Later that year, Gregoire formed the Columbia River Task Force, a joint executive/legislative policy group that came up with ideas for managing the Columbia River. Newhouse and other Yakima Valley lawmakers sat on the task force.
The following year, Newhouse was chief negotiator for House Republicans on the legislation that came out of the task force — agreement between environmentalists and farmers that new water storage is critical to the state's agricultural economy.
Newhouse called working with the governor then and working for her now "very rewarding," describing her as "pragmatic and results-oriented."
When his cell phone rings and the crisp voice on the other end says, "This is Chris," he knows he's going to be asked to deliver on some tough subjects, ranging from how to boost exports to increasing opportunities for small farmers.
"She calls quite often," he said.
The Department of Agriculture is different from many other state agencies in that only 20 percent of its $141 million budget comes from general funds appropriated by the Legislature.
User fees paid by industry for department services make up 60 percent of the budget. For example, in a practice that dates back to 1891, tree fruit growers pay fees to support the state pest and disease inspection system.
Today, state inspectors show up to work at large fruit packing warehouses where they check for quality and labeling. If problems arise in the export process, the state can trace the fruit back to the orchard row where it was harvested.
Federal funds make up the remainder of the agency's budget.
Because of limited taxpayer support, the Agriculture Department tends to be leaner than other agencies, which means it was spared major cuts by the cash-strapped 2010 Legislature. About $606,000 was cut from its operating budget.
Newhouse actually agreed to more responsibility this year by taking over the state's emergency food-assistance program from the state Department of Commerce. He sees it as a natural fit with agriculture and part of his larger mission to reconnect people with farms.
"Less than 2 percent of the population has any connection to farming, but fortunately a lot of people want to know the source of their food," Newhouse said.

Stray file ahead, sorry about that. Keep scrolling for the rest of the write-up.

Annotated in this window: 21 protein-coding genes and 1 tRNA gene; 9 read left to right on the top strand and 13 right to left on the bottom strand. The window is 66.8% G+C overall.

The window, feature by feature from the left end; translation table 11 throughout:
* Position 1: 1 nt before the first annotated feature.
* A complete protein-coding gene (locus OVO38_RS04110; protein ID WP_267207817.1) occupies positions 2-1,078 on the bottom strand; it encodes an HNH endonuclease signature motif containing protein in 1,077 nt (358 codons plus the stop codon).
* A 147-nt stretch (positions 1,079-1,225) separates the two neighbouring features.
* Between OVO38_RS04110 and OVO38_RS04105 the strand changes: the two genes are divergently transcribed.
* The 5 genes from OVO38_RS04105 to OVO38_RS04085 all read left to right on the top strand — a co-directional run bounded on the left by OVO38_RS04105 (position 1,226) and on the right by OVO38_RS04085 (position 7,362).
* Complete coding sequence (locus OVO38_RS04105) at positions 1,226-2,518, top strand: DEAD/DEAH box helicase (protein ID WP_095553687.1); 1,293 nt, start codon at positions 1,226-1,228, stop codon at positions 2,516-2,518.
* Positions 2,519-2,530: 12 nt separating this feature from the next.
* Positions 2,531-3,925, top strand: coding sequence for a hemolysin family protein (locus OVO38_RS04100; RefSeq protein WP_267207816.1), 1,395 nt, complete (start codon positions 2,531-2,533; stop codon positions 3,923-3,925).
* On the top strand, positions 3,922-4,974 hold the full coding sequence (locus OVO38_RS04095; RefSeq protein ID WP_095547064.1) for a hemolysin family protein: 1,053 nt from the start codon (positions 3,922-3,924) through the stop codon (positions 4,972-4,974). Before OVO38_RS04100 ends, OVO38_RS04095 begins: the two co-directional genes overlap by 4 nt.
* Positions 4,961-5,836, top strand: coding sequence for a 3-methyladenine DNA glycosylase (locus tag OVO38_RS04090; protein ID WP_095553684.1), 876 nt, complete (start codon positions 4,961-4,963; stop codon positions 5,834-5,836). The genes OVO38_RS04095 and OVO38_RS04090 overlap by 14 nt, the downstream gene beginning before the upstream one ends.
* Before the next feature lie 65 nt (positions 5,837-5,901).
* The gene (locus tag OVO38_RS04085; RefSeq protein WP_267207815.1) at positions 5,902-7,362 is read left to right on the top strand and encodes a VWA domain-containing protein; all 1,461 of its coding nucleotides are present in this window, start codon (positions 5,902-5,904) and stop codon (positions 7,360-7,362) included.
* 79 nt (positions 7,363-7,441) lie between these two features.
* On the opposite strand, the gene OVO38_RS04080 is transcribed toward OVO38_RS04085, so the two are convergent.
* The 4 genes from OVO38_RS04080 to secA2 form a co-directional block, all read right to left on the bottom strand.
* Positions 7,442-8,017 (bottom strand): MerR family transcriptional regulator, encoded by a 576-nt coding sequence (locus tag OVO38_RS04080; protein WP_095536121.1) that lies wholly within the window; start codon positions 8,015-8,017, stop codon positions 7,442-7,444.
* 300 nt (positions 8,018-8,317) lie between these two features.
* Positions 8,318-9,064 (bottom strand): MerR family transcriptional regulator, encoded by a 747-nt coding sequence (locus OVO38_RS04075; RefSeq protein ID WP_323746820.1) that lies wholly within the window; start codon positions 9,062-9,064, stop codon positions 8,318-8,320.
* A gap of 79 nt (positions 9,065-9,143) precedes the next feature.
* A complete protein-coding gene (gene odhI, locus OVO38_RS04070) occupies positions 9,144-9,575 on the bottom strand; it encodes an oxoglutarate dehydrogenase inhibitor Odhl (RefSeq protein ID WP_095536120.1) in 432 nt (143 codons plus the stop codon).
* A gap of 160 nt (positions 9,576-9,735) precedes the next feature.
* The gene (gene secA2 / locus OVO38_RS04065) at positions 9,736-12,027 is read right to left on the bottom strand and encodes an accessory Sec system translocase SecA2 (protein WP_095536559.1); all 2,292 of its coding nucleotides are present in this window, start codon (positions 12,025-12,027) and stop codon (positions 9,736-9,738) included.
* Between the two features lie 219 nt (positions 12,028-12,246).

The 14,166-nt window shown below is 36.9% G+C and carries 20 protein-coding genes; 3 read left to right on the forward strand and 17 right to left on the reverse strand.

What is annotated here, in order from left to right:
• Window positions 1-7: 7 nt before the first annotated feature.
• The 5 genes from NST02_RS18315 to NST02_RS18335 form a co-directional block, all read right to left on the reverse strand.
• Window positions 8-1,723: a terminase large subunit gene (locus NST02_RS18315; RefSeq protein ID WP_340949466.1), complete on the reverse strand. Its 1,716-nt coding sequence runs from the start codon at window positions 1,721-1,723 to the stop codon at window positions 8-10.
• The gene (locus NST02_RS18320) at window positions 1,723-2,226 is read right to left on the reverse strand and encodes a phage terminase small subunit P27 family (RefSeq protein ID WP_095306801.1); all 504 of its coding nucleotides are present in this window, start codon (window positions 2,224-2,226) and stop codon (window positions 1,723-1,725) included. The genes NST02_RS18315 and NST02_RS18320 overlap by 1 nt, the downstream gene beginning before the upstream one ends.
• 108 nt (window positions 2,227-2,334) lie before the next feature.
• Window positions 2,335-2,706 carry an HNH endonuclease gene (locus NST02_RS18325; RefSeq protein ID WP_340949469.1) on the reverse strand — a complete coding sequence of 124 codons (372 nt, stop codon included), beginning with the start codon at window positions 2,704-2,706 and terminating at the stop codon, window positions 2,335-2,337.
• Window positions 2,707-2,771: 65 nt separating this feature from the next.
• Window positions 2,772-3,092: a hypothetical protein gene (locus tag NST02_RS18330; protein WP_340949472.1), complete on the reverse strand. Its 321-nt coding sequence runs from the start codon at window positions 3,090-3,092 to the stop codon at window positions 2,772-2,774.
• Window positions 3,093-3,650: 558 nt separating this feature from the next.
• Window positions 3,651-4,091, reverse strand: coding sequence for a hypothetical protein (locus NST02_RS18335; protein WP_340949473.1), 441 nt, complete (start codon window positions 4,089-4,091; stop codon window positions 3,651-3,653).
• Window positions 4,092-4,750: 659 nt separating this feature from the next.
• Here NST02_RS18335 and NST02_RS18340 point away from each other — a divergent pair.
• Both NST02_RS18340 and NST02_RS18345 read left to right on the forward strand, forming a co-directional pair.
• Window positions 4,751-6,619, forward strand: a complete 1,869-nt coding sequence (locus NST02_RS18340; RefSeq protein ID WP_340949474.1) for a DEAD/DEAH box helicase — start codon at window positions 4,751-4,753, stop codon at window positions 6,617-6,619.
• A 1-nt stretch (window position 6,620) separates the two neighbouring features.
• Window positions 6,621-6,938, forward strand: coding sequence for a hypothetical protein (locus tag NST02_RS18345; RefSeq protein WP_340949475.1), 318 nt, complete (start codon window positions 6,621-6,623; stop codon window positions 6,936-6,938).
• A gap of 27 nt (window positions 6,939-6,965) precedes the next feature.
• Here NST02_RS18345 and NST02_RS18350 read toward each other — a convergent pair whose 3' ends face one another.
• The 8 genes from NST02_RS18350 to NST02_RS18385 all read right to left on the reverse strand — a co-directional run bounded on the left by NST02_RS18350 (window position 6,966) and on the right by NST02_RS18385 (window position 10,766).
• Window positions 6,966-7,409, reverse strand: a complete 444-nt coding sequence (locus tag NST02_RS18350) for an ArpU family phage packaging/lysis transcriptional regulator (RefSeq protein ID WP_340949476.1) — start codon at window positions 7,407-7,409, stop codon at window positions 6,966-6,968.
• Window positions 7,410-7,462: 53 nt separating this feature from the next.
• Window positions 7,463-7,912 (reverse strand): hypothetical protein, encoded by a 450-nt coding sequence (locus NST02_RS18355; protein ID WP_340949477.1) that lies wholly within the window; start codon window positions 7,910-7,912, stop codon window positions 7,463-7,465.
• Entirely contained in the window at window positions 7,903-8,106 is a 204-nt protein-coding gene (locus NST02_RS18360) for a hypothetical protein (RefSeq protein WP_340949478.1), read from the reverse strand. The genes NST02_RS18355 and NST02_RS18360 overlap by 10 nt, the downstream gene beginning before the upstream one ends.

A program that will roll out next year will allow farmers to directly market their fruits and vegetables to employees at state agencies that have wellness programs. The goal is to increase fruit and vegetable consumption by employees and their families while supporting local farm businesses.
Though he's read "The Omnivore's Dilemma," Michael Pollan's exploration of the industrialization of the American diet, Newhouse defends the food system, saying it delivers quantity at low prices.
"There are some great things to learn from the food movement about quality and health, but we have a responsibility to feed the world and I won't apologize for advances that have allowed people to eat at a higher nutrition level. There's got to be room for both," he said.
That view won't endear him to activists who oppose big dairies and other concentrated animal feeding operations. They don't trust the agency and think it's apt to be too friendly toward industry.
Newhouse doesn't buy the argument that his department cannot both police and promote the livestock industry. It's the "attract more bees with honey" theory of regulation.
"My approach has been to help producers meet regulatory goals versus just coming in with a heavy hand," he said.
Democrats in the Legislature are fine with that approach.
"If you've developed a trust with someone, which Dan has with a lot of us, that really helps," said Rep. Brian Blake, D-Aberdeen, chairman of the House Agriculture & Natural Resources Committee.
Being on the inside of a state agency, Newhouse said, has changed his perspective. He's become something of a lobbyist for his employees, who praise his leadership style as inclusive.
"Agencies sometimes tend to be faceless entities to legislators, but I really see this now as an organization made up of people who are dedicated to the success of this agency."
Just last week in an e-mail communication to employees, Newhouse acknowledged that the state's new furlough law is creating anxiety. Newhouse said he has submitted an analysis to the governor on how administrative and support staff layoffs could impact the department's essential functions, such as inspection programs, which are not subject to the furloughs.
"More importantly, I want you to know that I recognize that this bill also has implications for you and your families. ... I appreciate your patience during this stressful time," he wrote to employees.
As Newhouse navigates this latest management challenge, he said the question of his future in state government hasn't crossed his mind, although he wouldn't rule out a return to the Legislature.
"I still consider myself a young man," he said. "Who knows what opportunities are out there?"